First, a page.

The Federation Account Allocation Committee’s (FAAC’s) plan to share N5.7 trillion to the three tiers of government within the year is under threat, FBN Quest has reported.
A report by FBN Quest, the investment and research arm of FBN Holdings, said the cash was expected from the net distribution of the Federation Account and the Value Added Tax (VAT).
The report titled: “Another poor payout by the FAAC” said the payout to the three tiers of government amounted to N420 billion ($1.38 billion) this month (from last month’s revenues). The figure remains below the forecast pro- rata monthly average of N477 billion for this year budget, which projects the net distribution from the Federation Account and the VAT pool combined at N5.72 trillion.
It said crude oil price crash has in recent months hit the FAAC cash, leading to the drop in the allocation and the inability of many states to honour recurrent obligations, including salaries and pension liabilities, as well as capital obligations, adding that both mineral and non-mineral revenues were below par last month, resulting in the lowest distribution for five months.
Last month, the Federal Government warned that revenues would again be low because of the three-month lag in the accounting treatment of mineral revenues. The argument was that sabotage of oil industry installations was acute in June and July.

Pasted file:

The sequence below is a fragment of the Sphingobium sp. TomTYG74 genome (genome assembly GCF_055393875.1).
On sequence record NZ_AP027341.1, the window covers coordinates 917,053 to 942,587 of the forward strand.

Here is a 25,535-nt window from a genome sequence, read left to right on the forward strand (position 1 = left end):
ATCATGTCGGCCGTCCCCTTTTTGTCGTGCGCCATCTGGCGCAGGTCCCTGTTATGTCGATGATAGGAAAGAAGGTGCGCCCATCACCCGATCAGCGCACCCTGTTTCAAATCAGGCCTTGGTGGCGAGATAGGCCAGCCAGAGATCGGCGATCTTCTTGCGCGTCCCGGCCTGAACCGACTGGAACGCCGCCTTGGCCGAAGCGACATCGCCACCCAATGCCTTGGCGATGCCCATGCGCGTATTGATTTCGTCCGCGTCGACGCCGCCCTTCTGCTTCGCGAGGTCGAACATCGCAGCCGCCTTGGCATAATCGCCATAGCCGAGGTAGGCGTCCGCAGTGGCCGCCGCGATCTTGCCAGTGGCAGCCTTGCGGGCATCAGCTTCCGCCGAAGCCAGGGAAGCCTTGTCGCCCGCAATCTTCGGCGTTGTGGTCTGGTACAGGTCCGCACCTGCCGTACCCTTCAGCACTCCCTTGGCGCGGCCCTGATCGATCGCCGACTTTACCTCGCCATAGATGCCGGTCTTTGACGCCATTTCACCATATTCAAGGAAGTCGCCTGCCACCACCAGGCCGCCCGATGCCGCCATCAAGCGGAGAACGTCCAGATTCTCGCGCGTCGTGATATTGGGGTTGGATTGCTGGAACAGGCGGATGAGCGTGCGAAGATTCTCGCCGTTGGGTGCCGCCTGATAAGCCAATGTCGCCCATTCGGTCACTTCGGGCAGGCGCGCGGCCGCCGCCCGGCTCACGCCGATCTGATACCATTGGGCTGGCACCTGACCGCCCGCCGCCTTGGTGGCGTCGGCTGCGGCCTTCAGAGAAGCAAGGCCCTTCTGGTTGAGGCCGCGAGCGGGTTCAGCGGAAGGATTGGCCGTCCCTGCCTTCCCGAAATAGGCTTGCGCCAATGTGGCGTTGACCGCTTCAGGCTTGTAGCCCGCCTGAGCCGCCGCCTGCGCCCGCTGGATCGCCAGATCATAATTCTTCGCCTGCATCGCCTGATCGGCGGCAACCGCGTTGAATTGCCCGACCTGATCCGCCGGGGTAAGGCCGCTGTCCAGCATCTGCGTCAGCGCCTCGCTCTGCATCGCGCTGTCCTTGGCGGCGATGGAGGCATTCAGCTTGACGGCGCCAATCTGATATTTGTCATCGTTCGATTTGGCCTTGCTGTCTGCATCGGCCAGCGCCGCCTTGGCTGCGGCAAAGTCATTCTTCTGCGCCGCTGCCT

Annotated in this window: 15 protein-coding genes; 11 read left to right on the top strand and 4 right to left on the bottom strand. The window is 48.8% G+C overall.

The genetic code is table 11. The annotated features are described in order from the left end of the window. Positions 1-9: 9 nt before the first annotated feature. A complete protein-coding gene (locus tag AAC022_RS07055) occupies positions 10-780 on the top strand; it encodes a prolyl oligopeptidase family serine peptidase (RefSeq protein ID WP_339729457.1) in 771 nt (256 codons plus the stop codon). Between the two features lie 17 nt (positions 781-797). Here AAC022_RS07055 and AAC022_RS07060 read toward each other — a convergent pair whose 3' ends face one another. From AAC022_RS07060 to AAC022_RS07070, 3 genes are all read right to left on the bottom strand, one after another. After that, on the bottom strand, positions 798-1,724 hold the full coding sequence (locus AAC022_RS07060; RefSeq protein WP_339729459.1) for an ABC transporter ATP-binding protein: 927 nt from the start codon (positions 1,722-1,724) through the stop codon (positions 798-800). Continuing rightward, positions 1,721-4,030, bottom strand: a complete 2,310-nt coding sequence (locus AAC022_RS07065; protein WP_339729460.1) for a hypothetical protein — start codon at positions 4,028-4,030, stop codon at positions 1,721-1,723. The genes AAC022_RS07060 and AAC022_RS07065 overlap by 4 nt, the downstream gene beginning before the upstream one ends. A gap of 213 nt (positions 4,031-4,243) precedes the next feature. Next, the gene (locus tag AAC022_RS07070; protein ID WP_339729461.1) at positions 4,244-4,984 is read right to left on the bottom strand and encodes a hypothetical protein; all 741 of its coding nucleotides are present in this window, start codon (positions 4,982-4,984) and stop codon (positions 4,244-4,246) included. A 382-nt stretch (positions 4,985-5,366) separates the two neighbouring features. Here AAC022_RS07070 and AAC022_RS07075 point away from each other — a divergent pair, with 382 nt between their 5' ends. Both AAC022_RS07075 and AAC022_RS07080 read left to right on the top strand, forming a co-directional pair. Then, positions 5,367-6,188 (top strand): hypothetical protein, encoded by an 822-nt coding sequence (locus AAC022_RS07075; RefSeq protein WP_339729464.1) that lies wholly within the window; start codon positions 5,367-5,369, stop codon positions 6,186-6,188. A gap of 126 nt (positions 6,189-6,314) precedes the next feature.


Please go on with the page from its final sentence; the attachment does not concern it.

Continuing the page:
The national accounts for the third quarter of the year, however, indicated that crude output may not have recovered in the balance of the third quarter after the FAAC meeting which suggested that the volume of import duty and the collection of companies’ income tax also ended in disappointment in October.
The research firm said the statutory distribution of N239 billion was supplemented by excess petroleum tax payments of N109 billion, an exchange-rate gain of N37 billion, the regular Nigeria National Petroleum Corporation (NNPC) “refund” of N6 billion and VAT.
It said the three previous distributions were boosted by the impact of the Central Bank of Nigeria (CBN) ‘devaluation’ on June 20, adding that both petroleum receipts based on the US dollar price and Customs revenues benefited from the adjustment.
The CBN had abandoned a 16-month currency peg on June 20 and adopted flexible foreign exchange policy, which gave the naira greater flexibility to adjust against the dollar. The ‘devaluation’ of the naira was meant to provide the much-desired stimulus and foreign portfolio investment needed to boost investments in the capital market.
The drop in FACC revenues was also caused by the state of force majeure declared at the Bonny terminal and the subsisting force majeure at the Forcados terminal as well as the drop in non-mineral revenue in September.
Analysts insist the oil price crisis resulted from drastic, adverse structural shift in the global market demand and supply of oil and gas. International market price of oil dropped by about 43 per cent from an average of about $100.35 for the 12 months of 2014 to an average of $57.20 for the first six months of last year and closed at $47.44 per barrel on Monday ahead of OPEC meeting in Vienna, today.
Source : ThenationonlineThenationonline